After some quick secondary research to familiarize ourselves with existing technology and other offerings in this space, we fleshed out our core offering through service scenarios. Specifically, we made a very lo-fi video to externalize key moments (page 22 of Supporting PDF). As we worked through service journey, we created a map to show data interactions and pivot points (page 23) which later became the foundation for an detailed service blueprint of the entire 312Park experience (page 17). The blueprint describes how people engage with the service at each touchpoint and shows where necessary public and personal data comes from. From the service blueprint, we identified critical touch-points in the overall experience to be prototyped (page 25). These paper prototypes were invaluable in communicating our offering to users and the low fidelity empowered interviewees to mark things up and give candid feedback (page 24).
In addition to Chicago drivers, key stakeholders we considered included the City of Chicago, Chicago Parking Meters LLC, the Illinois state government, and other private parking garages.5. The Value: How does your project earn its keep in the world? What is its value? What is its impact? (Social, educational, economic, paradigm-shifting, sustainable, environmental, cultural, gladdening, etc.)
312 Park presents a powerful opportunity for the City of Chicago to disrupt the current relationship it has with citizens. The majority of people we interviewed had a negative attitude towards City government, much of which was fueled by memorably bad experiences with driving and parking. They felt like the City was ‘out to get them’ — that parking regulation is a malevolent and wholly punitive endeavor, rather than the City’s earnest attempt to manage a scare resource. By offering a service that takes greater responsibility for citizens’ adherence to parking laws and shifts the burden of knowledge off of drivers, the City of Chicago can recast itself as the facilitator of great everyday experiences instead of mean-spirited meter-maids. For many people, driving and parking in the city is a daily activity. Providing a low-cost tool that eliminates much of the stress of car-ownership could have significant impact on quality of life for Chicagoans. Rather than be perceived as greedy, with 312Park the government could prove to citizens that it's trying to be a fair player. Parking regulation is necessary to keep city streets safe and organized, but it doesn’t have to be a source of misery if drivers are given the right information at the right time.6. Did the context of your project change throughout its development? If so, how did your understanding of the project change?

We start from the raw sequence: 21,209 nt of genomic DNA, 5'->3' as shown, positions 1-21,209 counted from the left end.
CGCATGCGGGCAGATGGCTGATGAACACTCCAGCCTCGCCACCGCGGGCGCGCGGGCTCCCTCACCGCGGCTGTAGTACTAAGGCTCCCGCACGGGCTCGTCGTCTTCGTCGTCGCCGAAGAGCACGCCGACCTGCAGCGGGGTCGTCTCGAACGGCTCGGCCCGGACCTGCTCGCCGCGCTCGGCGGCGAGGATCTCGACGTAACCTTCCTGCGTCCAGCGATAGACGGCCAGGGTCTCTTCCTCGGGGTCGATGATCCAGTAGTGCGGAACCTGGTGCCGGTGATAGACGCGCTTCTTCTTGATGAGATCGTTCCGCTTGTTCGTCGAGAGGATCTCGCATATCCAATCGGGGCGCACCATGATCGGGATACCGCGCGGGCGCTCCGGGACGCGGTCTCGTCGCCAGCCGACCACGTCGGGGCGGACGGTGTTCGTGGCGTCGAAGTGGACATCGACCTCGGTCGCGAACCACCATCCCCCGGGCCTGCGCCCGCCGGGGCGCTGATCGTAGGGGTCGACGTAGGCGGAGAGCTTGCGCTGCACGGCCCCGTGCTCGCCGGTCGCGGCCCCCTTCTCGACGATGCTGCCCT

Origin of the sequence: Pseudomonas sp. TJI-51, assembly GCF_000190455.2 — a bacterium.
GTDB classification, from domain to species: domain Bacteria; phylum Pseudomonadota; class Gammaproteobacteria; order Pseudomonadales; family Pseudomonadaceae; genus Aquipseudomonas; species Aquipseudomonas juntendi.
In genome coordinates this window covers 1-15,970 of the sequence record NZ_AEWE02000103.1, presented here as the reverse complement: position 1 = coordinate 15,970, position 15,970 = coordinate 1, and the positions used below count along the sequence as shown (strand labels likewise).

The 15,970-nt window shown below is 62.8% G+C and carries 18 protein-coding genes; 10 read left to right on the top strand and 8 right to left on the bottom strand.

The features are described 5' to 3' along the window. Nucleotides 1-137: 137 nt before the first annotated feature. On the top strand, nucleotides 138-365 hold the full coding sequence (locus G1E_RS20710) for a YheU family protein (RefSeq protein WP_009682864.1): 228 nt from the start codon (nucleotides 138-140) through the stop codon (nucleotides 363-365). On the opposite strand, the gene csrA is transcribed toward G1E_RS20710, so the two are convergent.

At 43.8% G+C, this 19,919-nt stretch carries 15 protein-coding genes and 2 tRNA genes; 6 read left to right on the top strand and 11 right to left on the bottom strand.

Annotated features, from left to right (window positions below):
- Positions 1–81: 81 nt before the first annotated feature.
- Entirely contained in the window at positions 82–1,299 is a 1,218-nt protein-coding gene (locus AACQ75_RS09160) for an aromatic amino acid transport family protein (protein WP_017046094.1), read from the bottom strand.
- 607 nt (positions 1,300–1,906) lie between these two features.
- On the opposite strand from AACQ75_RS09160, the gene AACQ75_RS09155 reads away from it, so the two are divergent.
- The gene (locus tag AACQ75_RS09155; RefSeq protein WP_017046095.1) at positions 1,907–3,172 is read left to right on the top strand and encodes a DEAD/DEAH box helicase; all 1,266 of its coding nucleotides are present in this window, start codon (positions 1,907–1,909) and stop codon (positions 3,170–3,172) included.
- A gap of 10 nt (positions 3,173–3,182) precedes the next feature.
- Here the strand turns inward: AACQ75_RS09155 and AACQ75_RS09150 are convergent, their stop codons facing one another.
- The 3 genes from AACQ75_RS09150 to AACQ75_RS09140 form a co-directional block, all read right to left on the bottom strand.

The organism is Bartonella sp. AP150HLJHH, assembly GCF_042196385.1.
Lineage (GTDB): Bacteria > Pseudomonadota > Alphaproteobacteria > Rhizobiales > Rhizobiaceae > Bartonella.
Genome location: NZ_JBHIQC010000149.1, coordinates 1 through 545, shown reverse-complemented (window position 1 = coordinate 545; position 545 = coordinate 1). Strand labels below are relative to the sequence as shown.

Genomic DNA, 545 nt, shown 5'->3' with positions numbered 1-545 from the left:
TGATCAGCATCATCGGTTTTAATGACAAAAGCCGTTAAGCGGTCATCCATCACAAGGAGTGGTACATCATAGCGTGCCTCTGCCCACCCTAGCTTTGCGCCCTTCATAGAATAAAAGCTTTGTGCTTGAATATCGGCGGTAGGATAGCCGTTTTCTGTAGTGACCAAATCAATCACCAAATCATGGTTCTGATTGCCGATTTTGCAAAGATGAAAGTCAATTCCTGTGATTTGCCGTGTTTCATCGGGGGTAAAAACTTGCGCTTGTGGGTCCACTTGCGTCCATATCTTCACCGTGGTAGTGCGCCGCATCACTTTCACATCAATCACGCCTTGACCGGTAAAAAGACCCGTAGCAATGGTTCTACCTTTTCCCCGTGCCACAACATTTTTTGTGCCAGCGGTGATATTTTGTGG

To identify the most important and meaningful leverage points we began by listening closely to our interviewees. In addition, parking is a pretty common experience, so we were able to rely on our own stories and the anecdotes of friends and family as well.
The number one complaint was that the rules around parking are opaque and the signage the City provides only creates more confusion. We discovered that lack of knowledge and clarity of the rules leads to other pain points. For example, if you can't understand the signs you have to pull over frequently to read them and waste time. Additionally, if you find a spot but have to was to confidently verify the rules, the odds of getting a ticket are higher.
Building off of the first insight, we found that just having access to information about parking rules is not enough. The information must be contextually relevant because the rules are variable based on season, day or week, time of day, and of course, location. The solution to this problem was to cross-reference the City's data with the user-generated information so that the app could provide relevant information just-in-time.
The last major insight that drove our design was all of the work-arounds that users have for keeping track of their car, the time on their meter and the changing parking rules. From slips of paper, to text messages, to photos, everyone we spoke to had a system for keeping parking information top-of-mind. This inspired us to incorporate an intuitive 'push' tracking system and provide users with time and location based notifications so they no longer had to rely on their memory or work-arounds.7. How will your project remain economically and operationally sustainable in the long term?
The service script is derived the from natural sequence a driver takes to find a parking spot. Even before heading out, the user can enter an address to see a "heat map" of projected parking availability in that area. The map shows relative ease or difficulty of parking with a familiar red, yellow, green color-coding system (see page 9 of Supporting PDF) and allows users to estimate the cost.
Once a driver has found a potential spot, hitting "Park" on the app will references the location, day of week, time of day and vehicle permits with the database of Chicago parking rules. It will return a contextual recommendation to the driver: safe to park, park with caution, or don't park here (page 7). If the parking spot is no good, the app will suggest others nearby.
When the user (and his or her device) leaves their car, a parking session is initiated via geolocation (page 8). The session data includes the location of the car and relevant rules (page 10). For metered sessions it also shows the amount of money paid and time remaining (page 13). Because the app has access to credit card transactions, users can add time to their meter remotely (page 12).
After each parking session the app stores and aggregates all the data. Users can run reports of their parking history and export them to email. The report allow drivers to see trends in their usage and even provide evidence to dispute parking tickets.